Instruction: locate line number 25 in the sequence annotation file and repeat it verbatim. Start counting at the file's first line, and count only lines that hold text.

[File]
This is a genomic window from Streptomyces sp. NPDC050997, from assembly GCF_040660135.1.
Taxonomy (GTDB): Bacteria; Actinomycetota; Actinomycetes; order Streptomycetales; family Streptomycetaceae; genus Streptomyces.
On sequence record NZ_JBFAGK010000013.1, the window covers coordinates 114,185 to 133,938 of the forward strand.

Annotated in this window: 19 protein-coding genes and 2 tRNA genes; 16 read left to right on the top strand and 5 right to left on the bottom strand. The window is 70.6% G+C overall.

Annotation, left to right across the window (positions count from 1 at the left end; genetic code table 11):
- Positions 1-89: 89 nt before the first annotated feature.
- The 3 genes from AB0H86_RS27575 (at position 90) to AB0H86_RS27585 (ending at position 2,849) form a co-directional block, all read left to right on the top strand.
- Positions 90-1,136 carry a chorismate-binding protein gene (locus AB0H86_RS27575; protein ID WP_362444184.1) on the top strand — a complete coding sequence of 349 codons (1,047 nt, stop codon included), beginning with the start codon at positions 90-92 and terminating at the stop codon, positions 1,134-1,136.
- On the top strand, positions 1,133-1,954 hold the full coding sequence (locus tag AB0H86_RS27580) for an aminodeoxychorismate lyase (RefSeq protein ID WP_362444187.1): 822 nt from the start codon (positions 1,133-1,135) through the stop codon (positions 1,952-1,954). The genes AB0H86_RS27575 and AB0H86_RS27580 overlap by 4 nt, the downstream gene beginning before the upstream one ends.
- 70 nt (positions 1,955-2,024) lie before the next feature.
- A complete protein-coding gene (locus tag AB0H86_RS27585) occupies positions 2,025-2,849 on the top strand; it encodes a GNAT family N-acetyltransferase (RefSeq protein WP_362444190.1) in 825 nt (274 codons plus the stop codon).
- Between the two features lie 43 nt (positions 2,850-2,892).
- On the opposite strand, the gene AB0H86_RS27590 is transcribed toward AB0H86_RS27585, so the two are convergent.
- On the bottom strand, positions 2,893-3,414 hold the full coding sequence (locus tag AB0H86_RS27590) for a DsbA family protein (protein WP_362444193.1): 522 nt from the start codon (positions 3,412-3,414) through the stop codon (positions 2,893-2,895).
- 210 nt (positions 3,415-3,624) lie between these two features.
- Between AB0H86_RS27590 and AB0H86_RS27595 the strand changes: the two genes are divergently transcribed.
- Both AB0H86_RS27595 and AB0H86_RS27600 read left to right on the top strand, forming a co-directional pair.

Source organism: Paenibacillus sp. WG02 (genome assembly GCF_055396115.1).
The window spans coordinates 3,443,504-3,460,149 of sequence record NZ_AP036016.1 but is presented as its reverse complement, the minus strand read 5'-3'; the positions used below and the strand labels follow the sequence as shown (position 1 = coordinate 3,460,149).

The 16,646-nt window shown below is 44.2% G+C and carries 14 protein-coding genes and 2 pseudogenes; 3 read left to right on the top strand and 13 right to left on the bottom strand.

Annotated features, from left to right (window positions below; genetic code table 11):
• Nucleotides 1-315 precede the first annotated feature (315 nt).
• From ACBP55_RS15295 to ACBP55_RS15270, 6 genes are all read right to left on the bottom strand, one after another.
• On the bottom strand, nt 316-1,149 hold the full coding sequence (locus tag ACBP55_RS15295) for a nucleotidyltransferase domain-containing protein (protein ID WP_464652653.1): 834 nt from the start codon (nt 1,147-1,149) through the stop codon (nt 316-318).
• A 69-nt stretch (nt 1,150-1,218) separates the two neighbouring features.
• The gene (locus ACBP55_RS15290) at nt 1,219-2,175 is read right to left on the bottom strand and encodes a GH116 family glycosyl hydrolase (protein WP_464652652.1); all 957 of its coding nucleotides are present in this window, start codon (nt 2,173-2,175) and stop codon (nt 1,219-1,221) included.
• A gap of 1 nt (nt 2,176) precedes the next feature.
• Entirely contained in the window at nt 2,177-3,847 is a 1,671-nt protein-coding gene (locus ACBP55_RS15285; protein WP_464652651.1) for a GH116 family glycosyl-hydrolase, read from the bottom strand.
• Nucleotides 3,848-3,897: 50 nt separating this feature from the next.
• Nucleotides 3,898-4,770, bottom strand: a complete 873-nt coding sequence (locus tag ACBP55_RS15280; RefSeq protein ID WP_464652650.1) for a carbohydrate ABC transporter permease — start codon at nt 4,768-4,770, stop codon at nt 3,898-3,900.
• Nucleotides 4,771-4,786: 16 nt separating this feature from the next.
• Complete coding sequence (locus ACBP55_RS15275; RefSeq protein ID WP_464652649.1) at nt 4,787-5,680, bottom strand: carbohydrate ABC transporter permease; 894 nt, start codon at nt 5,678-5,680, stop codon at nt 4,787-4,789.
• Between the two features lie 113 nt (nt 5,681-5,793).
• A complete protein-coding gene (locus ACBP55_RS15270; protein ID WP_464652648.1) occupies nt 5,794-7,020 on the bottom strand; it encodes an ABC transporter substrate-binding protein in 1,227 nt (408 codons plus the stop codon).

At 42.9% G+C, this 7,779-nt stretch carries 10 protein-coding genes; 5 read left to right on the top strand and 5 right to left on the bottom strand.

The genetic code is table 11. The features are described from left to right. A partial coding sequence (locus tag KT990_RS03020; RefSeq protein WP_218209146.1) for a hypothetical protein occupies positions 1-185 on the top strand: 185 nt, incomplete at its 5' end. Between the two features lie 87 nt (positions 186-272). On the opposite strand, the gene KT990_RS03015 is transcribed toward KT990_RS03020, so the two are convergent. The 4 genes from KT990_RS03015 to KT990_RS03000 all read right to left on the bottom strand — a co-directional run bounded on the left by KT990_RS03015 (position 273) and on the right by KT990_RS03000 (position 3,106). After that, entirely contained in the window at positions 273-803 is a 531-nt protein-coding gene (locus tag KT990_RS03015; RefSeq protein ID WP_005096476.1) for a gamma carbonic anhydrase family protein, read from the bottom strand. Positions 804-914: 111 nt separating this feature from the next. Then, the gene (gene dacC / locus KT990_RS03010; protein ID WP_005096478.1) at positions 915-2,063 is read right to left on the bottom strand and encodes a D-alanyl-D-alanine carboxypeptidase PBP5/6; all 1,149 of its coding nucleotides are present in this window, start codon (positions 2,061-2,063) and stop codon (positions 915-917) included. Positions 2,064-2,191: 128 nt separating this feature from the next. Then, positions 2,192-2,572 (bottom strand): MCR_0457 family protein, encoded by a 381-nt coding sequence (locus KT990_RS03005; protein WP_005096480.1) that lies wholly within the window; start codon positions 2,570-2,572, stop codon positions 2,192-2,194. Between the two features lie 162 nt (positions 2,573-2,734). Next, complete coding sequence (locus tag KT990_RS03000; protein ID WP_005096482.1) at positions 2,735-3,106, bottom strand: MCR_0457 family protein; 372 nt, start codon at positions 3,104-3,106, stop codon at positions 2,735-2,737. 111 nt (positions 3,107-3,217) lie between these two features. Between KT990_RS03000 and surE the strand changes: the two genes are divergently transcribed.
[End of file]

• A 69-nt stretch (nt 1,150-1,218) separates the two neighbouring features.